I agree that noise rejection would be the biggest consideration. It would be good to get a picture of the signal on an oscilloscope, however I realize that things could change after installation in a noisy environment. It's possible that shielded cable and/or opto-isolation might be required.

Whatever you decide on for conditioning the signal, I would try testing with a much longer cable, or 2 or 3 10M cables coupled together to see if your solution still works.

If the PIR signal is open collector, then it could be pulled up to 3.3V at the Arduino end, perhaps with something simple like this that includes some filtering:

Two things wrong with that diagram.

One is that you have the "switch" - the open collector transistor - directly across the capacitor. This may or may not be healthy for it, but it also means you are applying a low-pass filter differently to the "make" and "break" behaviour. My suggestion before was a pull-up, then a series resistor (10k plausible) and the capacitor to ground.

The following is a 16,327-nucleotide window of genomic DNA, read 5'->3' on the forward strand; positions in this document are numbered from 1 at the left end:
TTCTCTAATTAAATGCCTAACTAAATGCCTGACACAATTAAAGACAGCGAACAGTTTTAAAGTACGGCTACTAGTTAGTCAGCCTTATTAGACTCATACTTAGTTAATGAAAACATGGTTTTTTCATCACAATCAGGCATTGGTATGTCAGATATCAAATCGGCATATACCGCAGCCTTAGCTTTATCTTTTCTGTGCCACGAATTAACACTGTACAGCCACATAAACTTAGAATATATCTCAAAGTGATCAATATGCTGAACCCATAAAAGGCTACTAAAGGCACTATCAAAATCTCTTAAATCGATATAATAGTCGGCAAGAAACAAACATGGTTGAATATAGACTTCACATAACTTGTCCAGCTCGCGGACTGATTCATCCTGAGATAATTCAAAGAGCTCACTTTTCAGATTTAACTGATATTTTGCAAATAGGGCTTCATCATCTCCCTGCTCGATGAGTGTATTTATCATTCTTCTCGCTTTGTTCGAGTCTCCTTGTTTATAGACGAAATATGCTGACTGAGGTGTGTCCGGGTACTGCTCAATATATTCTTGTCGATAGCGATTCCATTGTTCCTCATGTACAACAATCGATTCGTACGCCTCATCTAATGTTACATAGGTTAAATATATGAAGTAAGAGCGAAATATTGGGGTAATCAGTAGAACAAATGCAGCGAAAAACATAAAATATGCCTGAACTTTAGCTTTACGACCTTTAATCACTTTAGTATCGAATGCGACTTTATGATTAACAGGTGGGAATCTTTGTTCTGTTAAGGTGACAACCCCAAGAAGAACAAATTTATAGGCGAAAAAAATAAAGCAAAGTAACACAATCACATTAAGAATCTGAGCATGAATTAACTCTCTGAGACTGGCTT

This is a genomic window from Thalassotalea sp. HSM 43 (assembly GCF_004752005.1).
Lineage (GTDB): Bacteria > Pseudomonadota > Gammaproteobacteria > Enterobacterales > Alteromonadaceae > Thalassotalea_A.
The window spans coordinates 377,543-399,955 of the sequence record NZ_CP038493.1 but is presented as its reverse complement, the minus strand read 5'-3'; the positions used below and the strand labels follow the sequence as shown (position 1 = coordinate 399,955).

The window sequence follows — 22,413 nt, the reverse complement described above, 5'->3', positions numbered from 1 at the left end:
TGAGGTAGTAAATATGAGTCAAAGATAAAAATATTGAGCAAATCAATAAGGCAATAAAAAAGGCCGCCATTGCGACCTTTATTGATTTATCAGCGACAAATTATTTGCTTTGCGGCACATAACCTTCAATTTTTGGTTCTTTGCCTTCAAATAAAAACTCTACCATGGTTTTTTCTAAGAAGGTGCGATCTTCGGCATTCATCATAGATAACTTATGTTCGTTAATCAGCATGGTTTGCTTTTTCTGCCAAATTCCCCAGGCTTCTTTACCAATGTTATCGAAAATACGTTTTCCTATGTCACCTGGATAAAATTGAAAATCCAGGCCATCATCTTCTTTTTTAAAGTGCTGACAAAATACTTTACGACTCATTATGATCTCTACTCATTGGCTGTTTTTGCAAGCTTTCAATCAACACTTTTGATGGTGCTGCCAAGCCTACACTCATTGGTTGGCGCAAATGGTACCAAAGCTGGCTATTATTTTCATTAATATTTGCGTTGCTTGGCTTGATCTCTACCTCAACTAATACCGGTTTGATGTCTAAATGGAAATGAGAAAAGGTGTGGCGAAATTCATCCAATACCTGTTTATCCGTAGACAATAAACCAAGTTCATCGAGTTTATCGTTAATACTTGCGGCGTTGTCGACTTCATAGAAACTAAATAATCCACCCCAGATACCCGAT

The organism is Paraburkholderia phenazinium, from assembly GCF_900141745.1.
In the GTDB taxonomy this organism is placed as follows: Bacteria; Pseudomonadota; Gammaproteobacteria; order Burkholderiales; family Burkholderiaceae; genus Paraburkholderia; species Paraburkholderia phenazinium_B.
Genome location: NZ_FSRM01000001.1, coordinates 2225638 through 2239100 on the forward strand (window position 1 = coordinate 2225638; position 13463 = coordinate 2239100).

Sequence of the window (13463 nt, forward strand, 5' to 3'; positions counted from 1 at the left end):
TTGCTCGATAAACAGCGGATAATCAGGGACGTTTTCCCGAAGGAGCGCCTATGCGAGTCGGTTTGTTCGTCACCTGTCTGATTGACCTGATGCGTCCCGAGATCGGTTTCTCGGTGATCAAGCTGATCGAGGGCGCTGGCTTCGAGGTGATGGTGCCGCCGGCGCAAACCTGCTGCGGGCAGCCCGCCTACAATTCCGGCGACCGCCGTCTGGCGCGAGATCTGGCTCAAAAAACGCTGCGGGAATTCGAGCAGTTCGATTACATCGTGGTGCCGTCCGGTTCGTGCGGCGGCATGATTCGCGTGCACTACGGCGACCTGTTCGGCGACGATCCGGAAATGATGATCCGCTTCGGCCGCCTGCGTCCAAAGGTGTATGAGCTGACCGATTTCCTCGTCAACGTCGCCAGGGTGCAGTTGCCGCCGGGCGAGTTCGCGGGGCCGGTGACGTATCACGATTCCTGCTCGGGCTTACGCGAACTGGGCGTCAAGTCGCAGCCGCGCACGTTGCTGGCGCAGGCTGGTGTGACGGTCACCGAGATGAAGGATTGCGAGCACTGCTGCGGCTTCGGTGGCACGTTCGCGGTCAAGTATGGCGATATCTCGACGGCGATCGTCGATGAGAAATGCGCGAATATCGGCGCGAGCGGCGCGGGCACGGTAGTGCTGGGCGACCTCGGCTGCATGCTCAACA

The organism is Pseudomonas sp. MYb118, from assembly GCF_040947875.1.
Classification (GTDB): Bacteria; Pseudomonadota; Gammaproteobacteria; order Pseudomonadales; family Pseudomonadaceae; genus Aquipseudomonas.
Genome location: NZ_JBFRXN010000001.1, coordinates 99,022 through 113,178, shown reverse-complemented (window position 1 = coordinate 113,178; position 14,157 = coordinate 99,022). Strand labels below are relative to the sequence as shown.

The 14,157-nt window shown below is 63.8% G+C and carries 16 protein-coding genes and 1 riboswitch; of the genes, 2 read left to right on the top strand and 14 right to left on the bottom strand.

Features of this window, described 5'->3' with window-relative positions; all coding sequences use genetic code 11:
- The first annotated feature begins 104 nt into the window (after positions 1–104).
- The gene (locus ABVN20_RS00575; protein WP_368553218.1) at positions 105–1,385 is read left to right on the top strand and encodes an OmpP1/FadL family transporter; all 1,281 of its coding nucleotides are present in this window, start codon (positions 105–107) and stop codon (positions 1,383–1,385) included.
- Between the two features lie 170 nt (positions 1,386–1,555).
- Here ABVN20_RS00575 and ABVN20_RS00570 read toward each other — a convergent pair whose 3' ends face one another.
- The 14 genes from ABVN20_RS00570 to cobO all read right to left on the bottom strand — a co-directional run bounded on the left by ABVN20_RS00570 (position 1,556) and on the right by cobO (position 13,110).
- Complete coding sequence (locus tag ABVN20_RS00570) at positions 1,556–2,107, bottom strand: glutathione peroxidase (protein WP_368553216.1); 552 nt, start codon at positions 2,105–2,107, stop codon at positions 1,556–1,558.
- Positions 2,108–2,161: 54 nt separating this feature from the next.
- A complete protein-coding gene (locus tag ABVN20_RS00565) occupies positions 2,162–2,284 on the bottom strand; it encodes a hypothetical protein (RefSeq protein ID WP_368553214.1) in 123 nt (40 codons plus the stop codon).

Secondly you are indicating a ground on the sensor end. I realise that is most likely an oversight but I have been stressing the point that you do not want grounding at both ends of the cable, producing earth loops.

As per Paul__B ... brilliant! +1

Actually, I only mentioned the ground in principle - I am pretty sure that he intends to supply the 12V down the Cat 5 as well, and only one ground wire will be needed.

Thank you all for your time. +1. I ended up using the above circuit and experimenting with different resistor values until I came up with something stable. I found that a single 10K resistor, plus the 1uF cap worked well at removing noise. No more false alarms, even with mains next to the line!

Using the two 10k resistors proved too much however and the button would simple not trigger, just so you know!